05-26-18 – Blog Queen - Sarah Raplee

Tuesday, December 27, 2011

Worlds Apart/Worlds Together

Worlds Apart/Worlds Together
George Guthridge

I am writing this from Thailand, my second home – it’s winter in Alaska, you know – and lately have been thinking about verisimilitude and about smurfs.
A long time before the little blue Smurfs hit television, Theodore Sturgeon – one of the greatest science fiction short story writers the field ever produced – defined a smurf this way (I am paraphrasing here, but I’m pretty sure it’s close to verbatim: “If you create an alien, but it looks like a rabbit, smells like a rabbit, and acts like a rabbit, then calling it a smurf won’t make it an alien.”
When I read romance paranormals and romance science fiction I come to those subgenres with the eye of someone who has been publishing science fiction since 1976 and horror since 1980.   And while I often admire the romance portion of the writing, I find that the science fiction and paranormal elements sometimes are lacking in verisimilitude or otherwise haven’t been thought out carefully.  
A secondary problem is that for the hero to be appealing in, say, a vampire or werewolf story, then there is a conundrum: to be sympathetic he often is set up to forgo human blood or human flesh.  He sticks to supping on animals.  Hmmm.  But that creates a fundamental problem: he isn’t a vampire or werewolf anymore.  He’s what we call . . . well, human.  
The situation is exacerbated when science fiction is involved.  If an alien looks like a human, smells like a human, and acts like a human, then calling him a Whaptiliz from Planet X isn’t going to make him alien.  And yet to make him alien isn’t going to make him very appealing as a hero you’d want to kiss.  (Of course, all of that is resolved if the hero is Captain Kirk or some similar figure, which is the route most writers take, but then the situation has taken a step back from being the heart of science fiction, which involves the clash between cultures.)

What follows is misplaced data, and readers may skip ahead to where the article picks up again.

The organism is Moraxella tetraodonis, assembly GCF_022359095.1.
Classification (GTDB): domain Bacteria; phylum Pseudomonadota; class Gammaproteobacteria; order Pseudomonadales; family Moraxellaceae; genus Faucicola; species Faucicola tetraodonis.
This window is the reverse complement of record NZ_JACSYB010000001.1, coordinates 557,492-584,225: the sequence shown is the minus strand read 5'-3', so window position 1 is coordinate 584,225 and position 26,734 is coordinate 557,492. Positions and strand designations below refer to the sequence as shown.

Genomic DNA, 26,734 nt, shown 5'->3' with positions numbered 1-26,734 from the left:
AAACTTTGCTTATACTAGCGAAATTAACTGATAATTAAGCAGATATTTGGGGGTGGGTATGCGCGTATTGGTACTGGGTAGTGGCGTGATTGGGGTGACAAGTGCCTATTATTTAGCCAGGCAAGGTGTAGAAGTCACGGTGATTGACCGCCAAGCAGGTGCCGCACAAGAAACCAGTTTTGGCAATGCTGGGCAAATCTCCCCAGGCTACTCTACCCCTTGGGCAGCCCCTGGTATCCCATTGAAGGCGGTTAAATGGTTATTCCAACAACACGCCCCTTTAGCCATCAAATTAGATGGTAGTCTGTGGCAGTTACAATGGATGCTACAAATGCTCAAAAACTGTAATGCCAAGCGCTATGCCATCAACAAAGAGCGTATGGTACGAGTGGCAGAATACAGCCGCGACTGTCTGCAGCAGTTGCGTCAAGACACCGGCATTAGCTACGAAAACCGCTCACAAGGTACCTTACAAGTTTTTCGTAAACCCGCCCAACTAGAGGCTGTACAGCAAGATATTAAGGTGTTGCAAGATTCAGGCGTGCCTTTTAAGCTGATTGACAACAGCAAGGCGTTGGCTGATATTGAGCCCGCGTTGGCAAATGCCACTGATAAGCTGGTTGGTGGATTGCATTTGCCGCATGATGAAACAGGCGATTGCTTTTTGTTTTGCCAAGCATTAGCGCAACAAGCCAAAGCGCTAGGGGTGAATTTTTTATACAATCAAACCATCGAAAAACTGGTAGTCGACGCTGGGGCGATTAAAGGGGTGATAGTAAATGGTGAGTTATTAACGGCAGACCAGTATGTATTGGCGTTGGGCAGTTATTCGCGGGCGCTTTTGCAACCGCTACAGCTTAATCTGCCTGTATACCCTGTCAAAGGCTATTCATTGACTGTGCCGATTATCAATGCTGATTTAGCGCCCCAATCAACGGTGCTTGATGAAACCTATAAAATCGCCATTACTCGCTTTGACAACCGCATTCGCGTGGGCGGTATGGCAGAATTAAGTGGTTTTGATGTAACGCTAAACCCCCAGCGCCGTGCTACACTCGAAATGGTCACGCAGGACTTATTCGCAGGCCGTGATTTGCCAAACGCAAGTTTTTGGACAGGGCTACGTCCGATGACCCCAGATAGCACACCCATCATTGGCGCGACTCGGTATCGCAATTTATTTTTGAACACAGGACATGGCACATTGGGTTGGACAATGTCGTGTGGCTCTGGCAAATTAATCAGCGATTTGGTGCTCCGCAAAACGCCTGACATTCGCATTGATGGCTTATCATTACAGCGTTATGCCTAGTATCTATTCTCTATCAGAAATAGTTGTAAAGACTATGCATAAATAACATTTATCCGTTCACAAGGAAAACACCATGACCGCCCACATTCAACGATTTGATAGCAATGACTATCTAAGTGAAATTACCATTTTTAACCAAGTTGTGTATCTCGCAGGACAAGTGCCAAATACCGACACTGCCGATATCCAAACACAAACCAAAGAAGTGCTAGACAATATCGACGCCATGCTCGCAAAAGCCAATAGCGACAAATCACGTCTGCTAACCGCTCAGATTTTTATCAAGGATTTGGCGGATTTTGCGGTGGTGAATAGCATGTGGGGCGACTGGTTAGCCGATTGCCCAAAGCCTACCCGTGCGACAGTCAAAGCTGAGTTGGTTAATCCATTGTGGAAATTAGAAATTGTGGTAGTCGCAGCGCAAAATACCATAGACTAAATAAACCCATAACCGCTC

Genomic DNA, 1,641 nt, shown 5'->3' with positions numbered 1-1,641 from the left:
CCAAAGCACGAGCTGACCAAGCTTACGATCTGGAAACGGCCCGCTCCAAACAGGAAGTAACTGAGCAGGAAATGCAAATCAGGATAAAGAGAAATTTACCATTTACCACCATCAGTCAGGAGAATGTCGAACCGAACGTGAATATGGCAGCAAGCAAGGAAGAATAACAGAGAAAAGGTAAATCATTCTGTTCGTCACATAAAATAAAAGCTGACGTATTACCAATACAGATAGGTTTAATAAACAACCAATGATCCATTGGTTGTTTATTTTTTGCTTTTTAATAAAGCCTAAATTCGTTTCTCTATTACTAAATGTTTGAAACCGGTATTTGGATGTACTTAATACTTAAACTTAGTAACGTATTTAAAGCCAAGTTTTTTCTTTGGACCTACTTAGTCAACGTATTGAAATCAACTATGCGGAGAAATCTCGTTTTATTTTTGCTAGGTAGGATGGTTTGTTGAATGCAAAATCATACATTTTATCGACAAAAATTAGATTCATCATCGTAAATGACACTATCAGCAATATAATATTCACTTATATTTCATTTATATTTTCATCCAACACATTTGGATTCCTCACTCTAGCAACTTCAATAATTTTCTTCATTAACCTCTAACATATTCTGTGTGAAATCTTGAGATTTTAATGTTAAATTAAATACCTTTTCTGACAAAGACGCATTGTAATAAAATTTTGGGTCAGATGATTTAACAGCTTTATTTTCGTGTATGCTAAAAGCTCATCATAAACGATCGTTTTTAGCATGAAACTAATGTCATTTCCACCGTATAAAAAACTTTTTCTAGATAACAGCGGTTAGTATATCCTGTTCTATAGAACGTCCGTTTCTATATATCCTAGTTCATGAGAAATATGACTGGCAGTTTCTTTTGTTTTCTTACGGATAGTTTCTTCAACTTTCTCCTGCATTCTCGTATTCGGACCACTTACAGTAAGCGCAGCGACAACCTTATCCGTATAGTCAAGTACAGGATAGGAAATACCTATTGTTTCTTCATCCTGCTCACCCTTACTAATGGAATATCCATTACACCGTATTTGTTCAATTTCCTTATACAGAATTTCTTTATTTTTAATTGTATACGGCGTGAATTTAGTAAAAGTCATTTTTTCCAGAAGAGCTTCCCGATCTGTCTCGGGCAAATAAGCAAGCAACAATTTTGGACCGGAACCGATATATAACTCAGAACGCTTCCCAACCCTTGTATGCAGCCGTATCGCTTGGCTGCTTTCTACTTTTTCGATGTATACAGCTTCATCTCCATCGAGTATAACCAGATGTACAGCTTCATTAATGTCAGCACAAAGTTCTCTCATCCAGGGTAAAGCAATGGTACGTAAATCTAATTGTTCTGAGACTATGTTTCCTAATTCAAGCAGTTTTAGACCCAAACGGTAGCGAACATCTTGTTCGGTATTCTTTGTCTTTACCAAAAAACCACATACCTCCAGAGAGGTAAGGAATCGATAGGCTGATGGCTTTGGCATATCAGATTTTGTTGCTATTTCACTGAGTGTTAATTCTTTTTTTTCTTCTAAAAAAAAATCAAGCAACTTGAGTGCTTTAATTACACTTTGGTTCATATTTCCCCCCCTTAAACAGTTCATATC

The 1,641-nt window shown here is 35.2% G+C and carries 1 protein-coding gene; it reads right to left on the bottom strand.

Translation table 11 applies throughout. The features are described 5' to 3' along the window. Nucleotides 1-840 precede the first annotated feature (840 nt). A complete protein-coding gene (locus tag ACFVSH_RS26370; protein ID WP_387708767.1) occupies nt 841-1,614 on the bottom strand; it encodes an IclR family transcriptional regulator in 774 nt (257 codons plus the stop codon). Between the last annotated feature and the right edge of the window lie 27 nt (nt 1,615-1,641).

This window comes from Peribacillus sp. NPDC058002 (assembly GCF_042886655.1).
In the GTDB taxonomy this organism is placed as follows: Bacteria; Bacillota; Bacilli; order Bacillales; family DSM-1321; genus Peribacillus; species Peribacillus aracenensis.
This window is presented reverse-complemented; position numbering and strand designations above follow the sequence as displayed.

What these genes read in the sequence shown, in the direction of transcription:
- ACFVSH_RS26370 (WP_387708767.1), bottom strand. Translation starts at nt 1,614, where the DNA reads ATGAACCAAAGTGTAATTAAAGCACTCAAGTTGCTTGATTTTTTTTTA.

So what to do what to do what to do.
I will tell you what I did three decades ago.
I chickened out.
In science fiction I started out writing about other worlds.  They are extremely difficult to build well – and world-building in the science fiction genre must be more exact and scientifically accurate than that in science fiction romance.  After all, readers who focus on the romance are apt to overlook scientific or sociological inaccuracies.  SF readers don’t.  They’re an unforgiving lot.
I got tired of the world-building.  Editors said I was very good at it, but my interest lay in building characters and I was spending the bulk of my writing energy worrying about the world in which those characters resided.
Then one day the obvious hit me.  Why was I working so hard creating alien worlds when all sorts of “alien worlds” are right now on earth?  In fact, my wife is a registered alien – she is Thai – so that’s not all that far-fetched.  Of course, she feels I’m a real alien, but that’s another story.